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Screens: Helpful Technology or Harmful Virus

If you had 7 more hours in the day, how would you spend it?

You could sleep an extra hour or two, spend more time with friends and family, engage in some type of physical activity, or all three and still have time left over! What if I told you that you have the capability of adding more time to your day with just the push of a button? The “off” button, that is!

The average person in the United States spends approximately 3 hours and 50 minutes on their cell phone and 3 hours and 20 minutes watching television. This doesn’t even include time spent on the computer while working, gaming systems, or tablets.

Throughout any given day, the average person will pick up their phone fifty-eight times, thirty of which are during usual business hours, and we typically spend roughly 1 minute and 15 seconds on it before setting it back down, according to a recent study. This may not sound like a lot of time; however, 50% of screen time sessions start within 3 minutes of the previous one, meaning the single pick up can begin a compulsive chain reaction.

But why does this matter?

According to another study, it takes an average of 23 minutes and 15 seconds to get back to the deep focus you had on a task prior to a distraction. Additionally, even brief mental blocks can correlate you to lose as much as 40% of your productive time. Not only do screens affect your productivity levels while you are at work, but they also have significant effects on your physical and mental health as well.

Substantial amounts of screen time, which is considered a sedentary activity, can be a risk factor for obesity. Heart health may also be impacted and can lead to a higher risk of diabetes and increased blood pressure and cholesterol. Too much screen time can also lead to poor posture, leading to chronic neck, shoulder, and back pain. Not to mention the strain that screens place on the eyes after hours of exposure. Your sleep may also be affected by screen time in the sense that the light emitted from electronic devices interferes with the brain’s sleep cycle, indicating to it that it is still daytime when in actuality it is the opposite.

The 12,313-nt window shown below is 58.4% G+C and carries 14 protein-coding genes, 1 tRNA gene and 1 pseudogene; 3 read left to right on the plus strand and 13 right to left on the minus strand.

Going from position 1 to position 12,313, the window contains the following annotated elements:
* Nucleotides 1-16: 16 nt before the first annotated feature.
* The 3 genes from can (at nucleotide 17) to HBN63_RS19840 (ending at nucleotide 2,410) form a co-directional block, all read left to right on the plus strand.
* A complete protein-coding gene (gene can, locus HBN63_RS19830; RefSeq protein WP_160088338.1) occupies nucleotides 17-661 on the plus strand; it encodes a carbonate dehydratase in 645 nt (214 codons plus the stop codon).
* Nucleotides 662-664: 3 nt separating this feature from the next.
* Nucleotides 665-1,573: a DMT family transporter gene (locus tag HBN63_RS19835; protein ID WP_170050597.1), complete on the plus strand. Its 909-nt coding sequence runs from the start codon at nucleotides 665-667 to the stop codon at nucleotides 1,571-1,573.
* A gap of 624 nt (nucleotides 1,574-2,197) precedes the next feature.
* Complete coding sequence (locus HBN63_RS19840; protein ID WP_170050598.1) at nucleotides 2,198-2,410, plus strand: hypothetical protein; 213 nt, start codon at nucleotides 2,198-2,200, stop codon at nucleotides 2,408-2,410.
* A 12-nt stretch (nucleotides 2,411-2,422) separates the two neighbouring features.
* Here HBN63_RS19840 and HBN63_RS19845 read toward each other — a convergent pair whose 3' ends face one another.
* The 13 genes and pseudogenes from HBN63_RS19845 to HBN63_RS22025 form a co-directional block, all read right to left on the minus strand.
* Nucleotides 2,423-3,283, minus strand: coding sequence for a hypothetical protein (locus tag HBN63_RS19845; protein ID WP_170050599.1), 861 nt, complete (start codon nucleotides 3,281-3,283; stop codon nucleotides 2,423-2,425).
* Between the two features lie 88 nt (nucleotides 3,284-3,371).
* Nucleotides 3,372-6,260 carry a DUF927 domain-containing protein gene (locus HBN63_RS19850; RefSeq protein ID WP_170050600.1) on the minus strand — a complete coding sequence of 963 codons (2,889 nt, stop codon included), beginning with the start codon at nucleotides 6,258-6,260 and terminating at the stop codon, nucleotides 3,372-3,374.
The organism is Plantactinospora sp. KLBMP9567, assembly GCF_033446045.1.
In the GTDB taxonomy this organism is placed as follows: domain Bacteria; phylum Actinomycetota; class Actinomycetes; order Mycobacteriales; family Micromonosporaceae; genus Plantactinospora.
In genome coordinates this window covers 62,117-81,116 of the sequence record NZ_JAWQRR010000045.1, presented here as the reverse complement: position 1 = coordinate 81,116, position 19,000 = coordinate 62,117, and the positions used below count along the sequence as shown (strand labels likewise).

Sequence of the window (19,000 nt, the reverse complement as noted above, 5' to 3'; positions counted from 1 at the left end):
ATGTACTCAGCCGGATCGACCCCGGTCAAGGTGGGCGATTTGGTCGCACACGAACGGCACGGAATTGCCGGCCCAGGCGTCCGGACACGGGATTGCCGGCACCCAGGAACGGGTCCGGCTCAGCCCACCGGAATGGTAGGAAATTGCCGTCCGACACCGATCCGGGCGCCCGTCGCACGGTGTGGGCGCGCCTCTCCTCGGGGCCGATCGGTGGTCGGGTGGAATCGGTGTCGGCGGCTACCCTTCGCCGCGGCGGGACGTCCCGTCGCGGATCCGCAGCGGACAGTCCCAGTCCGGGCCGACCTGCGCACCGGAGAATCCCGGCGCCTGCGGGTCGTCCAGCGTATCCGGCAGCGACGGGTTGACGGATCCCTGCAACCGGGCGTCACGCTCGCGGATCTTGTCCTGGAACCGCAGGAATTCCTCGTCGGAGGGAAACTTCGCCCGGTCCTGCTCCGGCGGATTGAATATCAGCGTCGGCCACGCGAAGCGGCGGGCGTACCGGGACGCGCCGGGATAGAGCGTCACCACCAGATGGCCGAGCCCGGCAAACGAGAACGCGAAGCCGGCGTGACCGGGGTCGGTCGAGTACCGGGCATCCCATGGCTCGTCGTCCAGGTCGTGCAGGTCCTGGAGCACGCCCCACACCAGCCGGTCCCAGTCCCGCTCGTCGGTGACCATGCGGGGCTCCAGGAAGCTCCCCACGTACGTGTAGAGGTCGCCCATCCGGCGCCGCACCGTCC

Lastly, screens have been shown to negatively affect our mental health. Studies have shown that higher screen time and depression could be connected, in addition to an increase in suicidal behaviors. Screens have also been shown to negatively impact our social interactions with others, as they have lowered our ability to read emotions, in general. And these have only gotten worse within the last year due to reduced physical contact with others and increased technological “advances”.

Now that we know the dire importance of decreasing our screen time, let’s talk about some ways to actually make it happen!

Track your screen time. It is nearly impossible to improve upon something that you don’t measure. Most smartphones do have a feature that automatically tracks your screen time based on the day or the week as a whole. For the most accurate account, check this on the daily, as your time may differ from the beginning of the week to the middle to the end, in addition to weekdays versus the weekend.

Once you have an idea of how much time you spend on your phone and which apps you are more likely to frequent, delete the apps that no longer serve you a purpose. I would also encourage you to remove social media apps from your phone. Not to say that you need to delete all of your accounts forever, but you will be less likely to find yourself down the rabbit hole of scrolling if you need to get out your physical computer or other, less handy device, to do so.

If you’re not quite ready to commit to deleting some apps from your smartphone, try setting your screen to grayscale. There’s a reason all of your apps are brightly colored: it’s to draw you in! Changing this setting could subconsciously change your behaviors by signaling to your brain that your phone is less visually appealing.

Turning off notifications on your phone is another way to decrease the number of times we pick up our phone throughout the day. Society has indicated to us recently that we need to respond to everything immediately as it comes to us; however, this is not the case. That text or email or social media notification can wait. Instead, allocate a specific time to check all of your notifications at once, and when time is up, set the phone down until the next allocation of time.

During times that you are more likely to turn on a screen, make the conscious effort to participate in another activity. This could include something more individual, like reading a book or magazine; doing a puzzle; engaging in physical activity, such as a walk or stretching; or journaling. Or you could plan a fun activity with family or friends, such as playing a game; reading together; having a dance party with music; or exercising outside.

All this being said, screens and technology have paved the way for significant enhancements in our lives; however, that does not mean that they have to consume us. I encourage you to work to decrease your screen time, even if by just a few minutes a day. If you have some ideas or tips that you have used or heard of to do this, let us know in the comments section down below or on our social media on Facebook and Instagram!


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